# Worklist algorithm Initialize all di to the empty

- Slides: 59

Worklist algorithm • Initialize all di to the empty set • Store all nodes onto a worklist • while worklist is not empty: – remove node n from worklist – apply flow function for node n – update the appropriate di, and add nodes whose inputs have changed back onto worklist

Worklist algorithm let m: map from edge to computed value at edge let worklist: work list of nodes for each edge e in CFG do m(e) : = ; for each node n do worklist. add(n) while (worklist. empty. not) do let n : = worklist. remove_any; let info_in : = m(n. incoming_edges); let info_out : = F(n, info_in); for i : = 0. . info_out. length-1 do if (m(n. outgoing_edges[i]) info_out[i]) m(n. outgoing_edges[i]) : = info_out[i]; worklist. add(n. outgoing_edges[i]. dst);

Termination • Why is termination important? • Can we stop the algorithm in the middle and just say we’re done. . . • No: we need to run it to completion, otherwise the results are not safe. . .

Termination • Assuming we’re doing reaching defs, let’s try to guarantee that the worklist loop terminates, regardless of what the flow function F does while (worklist. empty. not) do let n : = worklist. remove_any; let info_in : = m(n. incoming_edges); let info_out : = F(n, info_in); for i : = 0. . info_out. length-1 do if (m(n. outgoing_edges[i]) info_out[i]) m(n. outgoing_edges[i]) : = info_out[i]; worklist. add(n. outgoing_edges[i]. dst);

Termination • Assuming we’re doing reaching defs, let’s try to guarantee that the worklist loop terminates, regardless of what the flow function F does while (worklist. empty. not) do let n : = worklist. remove_any; let info_in : = m(n. incoming_edges); let info_out : = F(n, info_in); for i : = 0. . info_out. length-1 do let new_info : = m(n. outgoing_edges[i]) [ info_out[i]; if (m(n. outgoing_edges[i]) new_info]) m(n. outgoing_edges[i]) : = new_info; worklist. add(n. outgoing_edges[i]. dst);

Structure of the domain • We’re using the structure of the domain outside of the flow functions • In general, it’s useful to have a framework that formalizes this structure • We will use lattices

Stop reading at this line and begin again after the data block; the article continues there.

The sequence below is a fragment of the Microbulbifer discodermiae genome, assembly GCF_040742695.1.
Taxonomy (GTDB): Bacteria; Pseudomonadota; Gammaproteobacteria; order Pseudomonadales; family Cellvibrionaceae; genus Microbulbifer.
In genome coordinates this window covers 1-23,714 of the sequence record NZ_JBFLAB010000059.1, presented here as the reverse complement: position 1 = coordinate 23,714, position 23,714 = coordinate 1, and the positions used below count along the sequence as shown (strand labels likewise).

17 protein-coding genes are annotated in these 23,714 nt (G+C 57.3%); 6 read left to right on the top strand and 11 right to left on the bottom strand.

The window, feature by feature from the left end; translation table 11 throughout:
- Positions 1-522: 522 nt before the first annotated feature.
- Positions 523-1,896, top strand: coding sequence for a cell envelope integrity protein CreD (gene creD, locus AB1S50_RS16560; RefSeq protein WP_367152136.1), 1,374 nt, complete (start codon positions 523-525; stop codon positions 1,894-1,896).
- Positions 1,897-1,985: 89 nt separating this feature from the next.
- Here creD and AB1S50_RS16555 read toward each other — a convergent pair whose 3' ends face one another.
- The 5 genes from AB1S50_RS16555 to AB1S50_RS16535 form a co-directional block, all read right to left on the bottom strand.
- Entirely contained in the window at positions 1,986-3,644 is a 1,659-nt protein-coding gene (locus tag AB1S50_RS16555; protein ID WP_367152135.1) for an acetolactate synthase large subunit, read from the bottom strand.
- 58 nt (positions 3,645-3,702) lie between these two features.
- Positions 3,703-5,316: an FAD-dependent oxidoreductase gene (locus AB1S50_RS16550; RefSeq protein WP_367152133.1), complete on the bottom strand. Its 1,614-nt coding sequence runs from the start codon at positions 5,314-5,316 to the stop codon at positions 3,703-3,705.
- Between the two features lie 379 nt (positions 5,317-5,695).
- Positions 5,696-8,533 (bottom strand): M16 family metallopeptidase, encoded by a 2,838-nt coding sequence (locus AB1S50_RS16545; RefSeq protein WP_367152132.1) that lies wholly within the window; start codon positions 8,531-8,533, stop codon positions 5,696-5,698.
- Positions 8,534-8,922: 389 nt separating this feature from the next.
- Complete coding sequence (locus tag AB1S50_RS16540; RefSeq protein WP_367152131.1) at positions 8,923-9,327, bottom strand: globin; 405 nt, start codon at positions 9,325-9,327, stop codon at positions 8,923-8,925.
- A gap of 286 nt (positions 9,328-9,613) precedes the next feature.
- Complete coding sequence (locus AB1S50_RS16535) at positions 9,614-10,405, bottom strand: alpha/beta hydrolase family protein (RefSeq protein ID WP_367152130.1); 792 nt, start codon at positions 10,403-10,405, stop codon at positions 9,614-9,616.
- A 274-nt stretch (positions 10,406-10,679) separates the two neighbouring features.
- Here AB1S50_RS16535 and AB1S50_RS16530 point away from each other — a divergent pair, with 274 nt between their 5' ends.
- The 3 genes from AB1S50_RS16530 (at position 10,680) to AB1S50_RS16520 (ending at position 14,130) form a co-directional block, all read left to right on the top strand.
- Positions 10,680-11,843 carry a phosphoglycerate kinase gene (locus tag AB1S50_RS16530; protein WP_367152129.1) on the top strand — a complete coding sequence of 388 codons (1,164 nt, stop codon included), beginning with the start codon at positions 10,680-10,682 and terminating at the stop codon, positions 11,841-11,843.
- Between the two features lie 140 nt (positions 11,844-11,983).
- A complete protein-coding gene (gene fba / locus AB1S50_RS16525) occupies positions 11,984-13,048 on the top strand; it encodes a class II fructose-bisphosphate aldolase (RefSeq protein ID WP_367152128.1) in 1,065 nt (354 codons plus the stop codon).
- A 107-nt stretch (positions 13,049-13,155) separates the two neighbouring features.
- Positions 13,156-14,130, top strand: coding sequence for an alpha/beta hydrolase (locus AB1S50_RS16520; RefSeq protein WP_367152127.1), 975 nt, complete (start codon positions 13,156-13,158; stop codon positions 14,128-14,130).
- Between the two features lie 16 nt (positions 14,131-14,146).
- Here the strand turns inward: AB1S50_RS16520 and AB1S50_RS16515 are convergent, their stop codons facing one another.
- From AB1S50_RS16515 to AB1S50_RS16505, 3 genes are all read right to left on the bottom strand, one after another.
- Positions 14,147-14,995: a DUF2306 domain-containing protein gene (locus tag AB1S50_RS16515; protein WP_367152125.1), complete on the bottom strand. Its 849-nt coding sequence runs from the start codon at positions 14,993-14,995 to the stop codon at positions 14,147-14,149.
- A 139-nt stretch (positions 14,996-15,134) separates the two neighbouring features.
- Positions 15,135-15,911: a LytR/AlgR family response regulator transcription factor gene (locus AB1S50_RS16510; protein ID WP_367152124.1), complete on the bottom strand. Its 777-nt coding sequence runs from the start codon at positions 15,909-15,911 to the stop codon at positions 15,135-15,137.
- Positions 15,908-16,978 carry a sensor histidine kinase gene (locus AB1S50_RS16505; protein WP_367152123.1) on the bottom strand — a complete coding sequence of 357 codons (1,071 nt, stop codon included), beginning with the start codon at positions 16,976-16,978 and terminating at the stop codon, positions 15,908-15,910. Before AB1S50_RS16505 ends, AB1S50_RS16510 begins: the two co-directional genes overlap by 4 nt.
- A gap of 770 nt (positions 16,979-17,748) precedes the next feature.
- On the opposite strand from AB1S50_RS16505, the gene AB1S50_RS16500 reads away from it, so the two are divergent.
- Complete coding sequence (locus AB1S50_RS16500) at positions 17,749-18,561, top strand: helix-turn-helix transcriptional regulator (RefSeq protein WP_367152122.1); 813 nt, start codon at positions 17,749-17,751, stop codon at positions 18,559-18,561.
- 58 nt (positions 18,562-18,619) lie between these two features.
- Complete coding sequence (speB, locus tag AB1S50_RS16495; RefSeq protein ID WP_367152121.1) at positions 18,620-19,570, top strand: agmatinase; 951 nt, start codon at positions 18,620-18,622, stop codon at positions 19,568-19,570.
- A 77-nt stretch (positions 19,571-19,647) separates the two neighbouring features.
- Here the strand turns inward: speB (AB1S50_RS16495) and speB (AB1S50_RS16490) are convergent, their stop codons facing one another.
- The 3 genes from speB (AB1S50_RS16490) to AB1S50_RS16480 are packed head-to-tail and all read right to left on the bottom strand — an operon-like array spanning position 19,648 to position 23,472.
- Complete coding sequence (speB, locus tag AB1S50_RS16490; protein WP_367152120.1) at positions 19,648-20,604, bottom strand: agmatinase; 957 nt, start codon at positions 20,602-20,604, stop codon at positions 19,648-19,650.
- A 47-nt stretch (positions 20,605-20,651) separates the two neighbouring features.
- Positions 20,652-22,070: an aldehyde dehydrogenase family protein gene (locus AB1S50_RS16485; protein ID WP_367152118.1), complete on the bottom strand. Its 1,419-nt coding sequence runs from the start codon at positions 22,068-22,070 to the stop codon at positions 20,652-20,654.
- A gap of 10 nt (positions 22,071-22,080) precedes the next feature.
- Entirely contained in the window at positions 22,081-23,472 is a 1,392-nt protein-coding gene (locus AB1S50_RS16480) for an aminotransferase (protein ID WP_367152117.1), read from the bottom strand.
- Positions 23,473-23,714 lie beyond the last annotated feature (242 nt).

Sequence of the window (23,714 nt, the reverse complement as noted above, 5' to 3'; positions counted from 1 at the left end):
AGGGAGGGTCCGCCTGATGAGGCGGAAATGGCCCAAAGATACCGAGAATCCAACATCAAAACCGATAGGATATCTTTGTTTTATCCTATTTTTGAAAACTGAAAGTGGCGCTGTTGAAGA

Background material

Relations • A relation over a set S is a set R µ S £ S – We write a R b for (a, b) 2 R • A relation R is: – reflexive iff 8 a 2 S. a. Ra – transitive iff 8 a 2 S, b 2 S, c 2 S. a R b Æ b R c ) a R c – symmetric iff 8 a, b 2 S. a R b ) b R a – anti-symmetric iff 8 a, b, 2 S. a R b ) : (b R a)

Relations • A relation over a set S is a set R µ S £ S – We write a R b for (a, b) 2 R • A relation R is: – reflexive iff 8 a 2 S. a. Ra – transitive iff 8 a 2 S, b 2 S, c 2 S. a R b Æ b R c ) a R c – symmetric iff 8 a, b 2 S. a R b ) b R a – anti-symmetric iff 8 a, b, 2 S. a R b ) : (b R a) 8 a, b, 2 S. a R b Æ b R a ) a = b

Partial orders • An equivalence class is a relation that is: • A partial order is a relation that is:

Partial orders • An equivalence class is a relation that is: – reflexive, transitive, symmetric • A partial order is a relation that is: – reflexive, transitive, anti-symmetric • A partially ordered set (a poset) is a pair (S, ·) of a set S and a partial order · over the set • Examples of posets: (2 S, µ), (Z, ·), (Z, divides)

Lub and glb • Given a poset (S, ·), and two elements a 2 S and b 2 S, then the: – least upper bound (lub) is an element c such that a · c, b · c, and 8 d 2 S. (a · d Æ b · d) ) c · d – greatest lower bound (glb) is an element c such that c · a, c · b, and 8 d 2 S. (d · a Æ d · b) ) d · c

Lub and glb • Given a poset (S, ·), and two elements a 2 S and b 2 S, then the: – least upper bound (lub) is an element c such that a · c, b · c, and 8 d 2 S. (a · d Æ b · d) ) c · d – greatest lower bound (glb) is an element c such that c · a, c · b, and 8 d 2 S. (d · a Æ d · b) ) d · c • lub and glb don’t always exists:

Lub and glb • Given a poset (S, ·), and two elements a 2 S and b 2 S, then the: – least upper bound (lub) is an element c such that a · c, b · c, and 8 d 2 S. (a · d Æ b · d) ) c · d – greatest lower bound (glb) is an element c such that c · a, c · b, and 8 d 2 S. (d · a Æ d · b) ) d · c • lub and glb don’t always exists: